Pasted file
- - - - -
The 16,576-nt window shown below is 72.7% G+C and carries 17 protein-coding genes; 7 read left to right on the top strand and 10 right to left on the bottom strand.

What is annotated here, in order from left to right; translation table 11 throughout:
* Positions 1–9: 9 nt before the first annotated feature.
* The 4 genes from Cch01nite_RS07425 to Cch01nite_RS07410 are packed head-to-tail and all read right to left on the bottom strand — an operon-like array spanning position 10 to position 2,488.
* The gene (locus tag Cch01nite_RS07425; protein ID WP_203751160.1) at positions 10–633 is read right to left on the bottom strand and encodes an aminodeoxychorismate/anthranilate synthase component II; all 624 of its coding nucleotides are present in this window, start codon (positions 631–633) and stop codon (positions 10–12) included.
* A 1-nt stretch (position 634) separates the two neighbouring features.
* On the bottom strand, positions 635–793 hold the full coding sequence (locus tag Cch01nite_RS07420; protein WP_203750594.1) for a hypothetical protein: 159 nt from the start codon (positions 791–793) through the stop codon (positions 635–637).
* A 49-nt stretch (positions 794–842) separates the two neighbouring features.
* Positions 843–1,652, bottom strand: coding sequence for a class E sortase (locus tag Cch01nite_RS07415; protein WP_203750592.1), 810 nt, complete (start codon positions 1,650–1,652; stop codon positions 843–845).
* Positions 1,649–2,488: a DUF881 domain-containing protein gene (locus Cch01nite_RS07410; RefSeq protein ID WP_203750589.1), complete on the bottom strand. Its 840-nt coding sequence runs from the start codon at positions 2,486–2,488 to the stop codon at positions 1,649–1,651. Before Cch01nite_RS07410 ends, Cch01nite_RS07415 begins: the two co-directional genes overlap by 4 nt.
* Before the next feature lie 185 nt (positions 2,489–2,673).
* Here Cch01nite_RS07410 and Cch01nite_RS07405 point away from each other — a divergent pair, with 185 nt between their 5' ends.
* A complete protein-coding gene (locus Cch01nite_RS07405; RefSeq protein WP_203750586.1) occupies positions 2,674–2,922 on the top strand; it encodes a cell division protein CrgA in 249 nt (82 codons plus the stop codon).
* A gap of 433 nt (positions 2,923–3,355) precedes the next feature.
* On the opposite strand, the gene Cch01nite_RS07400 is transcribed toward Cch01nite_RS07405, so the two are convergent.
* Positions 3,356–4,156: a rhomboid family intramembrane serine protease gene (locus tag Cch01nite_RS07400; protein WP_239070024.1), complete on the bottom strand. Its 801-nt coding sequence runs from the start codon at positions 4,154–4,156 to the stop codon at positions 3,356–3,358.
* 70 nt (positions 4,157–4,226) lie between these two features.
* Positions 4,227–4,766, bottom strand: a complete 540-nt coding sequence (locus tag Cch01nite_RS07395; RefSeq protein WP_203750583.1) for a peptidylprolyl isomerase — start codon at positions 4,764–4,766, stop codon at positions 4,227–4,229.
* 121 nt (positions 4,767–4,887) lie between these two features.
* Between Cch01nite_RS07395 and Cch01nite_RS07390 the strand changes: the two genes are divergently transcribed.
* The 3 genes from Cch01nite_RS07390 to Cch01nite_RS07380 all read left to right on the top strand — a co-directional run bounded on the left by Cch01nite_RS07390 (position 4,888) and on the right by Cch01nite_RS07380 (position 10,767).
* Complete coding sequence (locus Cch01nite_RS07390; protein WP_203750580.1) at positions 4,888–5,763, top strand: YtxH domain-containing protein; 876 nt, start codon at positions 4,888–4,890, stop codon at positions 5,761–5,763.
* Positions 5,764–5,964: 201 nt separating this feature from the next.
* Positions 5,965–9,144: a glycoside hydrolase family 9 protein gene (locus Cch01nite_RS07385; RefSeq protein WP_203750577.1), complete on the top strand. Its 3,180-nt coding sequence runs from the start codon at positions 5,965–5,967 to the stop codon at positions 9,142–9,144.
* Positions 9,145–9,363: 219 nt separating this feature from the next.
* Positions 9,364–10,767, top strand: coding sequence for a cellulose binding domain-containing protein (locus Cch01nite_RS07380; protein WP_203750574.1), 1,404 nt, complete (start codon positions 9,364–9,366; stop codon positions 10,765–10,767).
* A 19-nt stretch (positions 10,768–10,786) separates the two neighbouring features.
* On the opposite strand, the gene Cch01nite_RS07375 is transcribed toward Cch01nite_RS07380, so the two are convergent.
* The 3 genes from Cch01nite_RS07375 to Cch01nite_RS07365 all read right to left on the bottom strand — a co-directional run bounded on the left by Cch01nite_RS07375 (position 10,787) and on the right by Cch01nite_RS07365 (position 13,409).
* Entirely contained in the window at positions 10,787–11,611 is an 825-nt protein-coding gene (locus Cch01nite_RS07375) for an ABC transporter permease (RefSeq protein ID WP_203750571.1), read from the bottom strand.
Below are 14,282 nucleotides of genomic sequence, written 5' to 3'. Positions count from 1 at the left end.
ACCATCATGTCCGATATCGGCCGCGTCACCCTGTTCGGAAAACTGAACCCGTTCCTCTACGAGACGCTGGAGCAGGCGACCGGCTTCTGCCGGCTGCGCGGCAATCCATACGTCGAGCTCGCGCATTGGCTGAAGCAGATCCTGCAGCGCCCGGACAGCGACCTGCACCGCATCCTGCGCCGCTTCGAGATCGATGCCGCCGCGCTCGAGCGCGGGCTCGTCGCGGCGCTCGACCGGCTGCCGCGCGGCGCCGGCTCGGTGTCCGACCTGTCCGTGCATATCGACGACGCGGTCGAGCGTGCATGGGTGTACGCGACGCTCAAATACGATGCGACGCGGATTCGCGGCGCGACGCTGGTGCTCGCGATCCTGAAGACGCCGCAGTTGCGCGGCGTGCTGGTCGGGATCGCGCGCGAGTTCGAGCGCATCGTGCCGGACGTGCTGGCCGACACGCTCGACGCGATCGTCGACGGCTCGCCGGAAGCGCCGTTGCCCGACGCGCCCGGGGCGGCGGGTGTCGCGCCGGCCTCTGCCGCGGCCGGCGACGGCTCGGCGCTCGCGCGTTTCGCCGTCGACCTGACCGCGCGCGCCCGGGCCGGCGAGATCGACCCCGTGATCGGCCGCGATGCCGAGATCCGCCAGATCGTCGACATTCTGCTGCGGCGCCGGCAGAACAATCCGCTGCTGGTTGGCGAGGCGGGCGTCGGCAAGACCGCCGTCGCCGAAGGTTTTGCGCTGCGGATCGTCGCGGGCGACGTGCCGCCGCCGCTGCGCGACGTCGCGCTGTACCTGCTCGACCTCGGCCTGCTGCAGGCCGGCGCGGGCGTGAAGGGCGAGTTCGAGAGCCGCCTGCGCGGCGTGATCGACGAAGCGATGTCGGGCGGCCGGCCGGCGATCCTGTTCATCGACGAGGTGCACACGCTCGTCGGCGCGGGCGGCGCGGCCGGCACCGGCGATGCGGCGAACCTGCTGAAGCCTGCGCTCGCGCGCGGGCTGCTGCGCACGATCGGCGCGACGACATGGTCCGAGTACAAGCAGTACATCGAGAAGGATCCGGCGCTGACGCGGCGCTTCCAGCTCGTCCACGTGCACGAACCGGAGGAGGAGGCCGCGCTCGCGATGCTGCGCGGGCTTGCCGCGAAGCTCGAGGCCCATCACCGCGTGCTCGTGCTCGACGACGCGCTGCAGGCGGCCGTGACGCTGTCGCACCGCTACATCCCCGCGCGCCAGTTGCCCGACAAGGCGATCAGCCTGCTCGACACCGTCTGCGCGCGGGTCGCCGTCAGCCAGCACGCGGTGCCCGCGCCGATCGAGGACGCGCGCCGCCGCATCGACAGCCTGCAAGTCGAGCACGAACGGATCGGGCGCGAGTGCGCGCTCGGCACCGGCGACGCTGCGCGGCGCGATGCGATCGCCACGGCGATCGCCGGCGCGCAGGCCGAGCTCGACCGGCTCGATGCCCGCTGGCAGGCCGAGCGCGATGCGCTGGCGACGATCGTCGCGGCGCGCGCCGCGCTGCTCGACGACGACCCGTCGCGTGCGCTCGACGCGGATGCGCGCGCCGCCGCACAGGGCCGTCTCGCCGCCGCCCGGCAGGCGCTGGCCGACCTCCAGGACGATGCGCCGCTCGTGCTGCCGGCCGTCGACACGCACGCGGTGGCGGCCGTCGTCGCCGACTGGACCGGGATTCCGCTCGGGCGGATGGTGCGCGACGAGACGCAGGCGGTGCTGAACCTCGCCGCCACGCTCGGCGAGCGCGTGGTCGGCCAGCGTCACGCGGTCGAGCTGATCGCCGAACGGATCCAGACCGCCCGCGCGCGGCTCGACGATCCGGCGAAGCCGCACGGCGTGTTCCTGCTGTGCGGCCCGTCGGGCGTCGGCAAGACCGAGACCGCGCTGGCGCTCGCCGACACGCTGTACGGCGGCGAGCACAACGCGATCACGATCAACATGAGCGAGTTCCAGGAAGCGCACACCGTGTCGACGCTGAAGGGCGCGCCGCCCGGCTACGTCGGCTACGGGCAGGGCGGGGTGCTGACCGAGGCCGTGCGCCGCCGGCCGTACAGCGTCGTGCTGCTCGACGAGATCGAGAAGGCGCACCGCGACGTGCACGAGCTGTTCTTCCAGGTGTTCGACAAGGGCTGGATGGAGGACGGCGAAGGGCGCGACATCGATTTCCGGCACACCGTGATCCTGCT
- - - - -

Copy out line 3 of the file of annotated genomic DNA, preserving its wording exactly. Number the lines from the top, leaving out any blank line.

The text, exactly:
* Positions 1–9: 9 nt before the first annotated feature.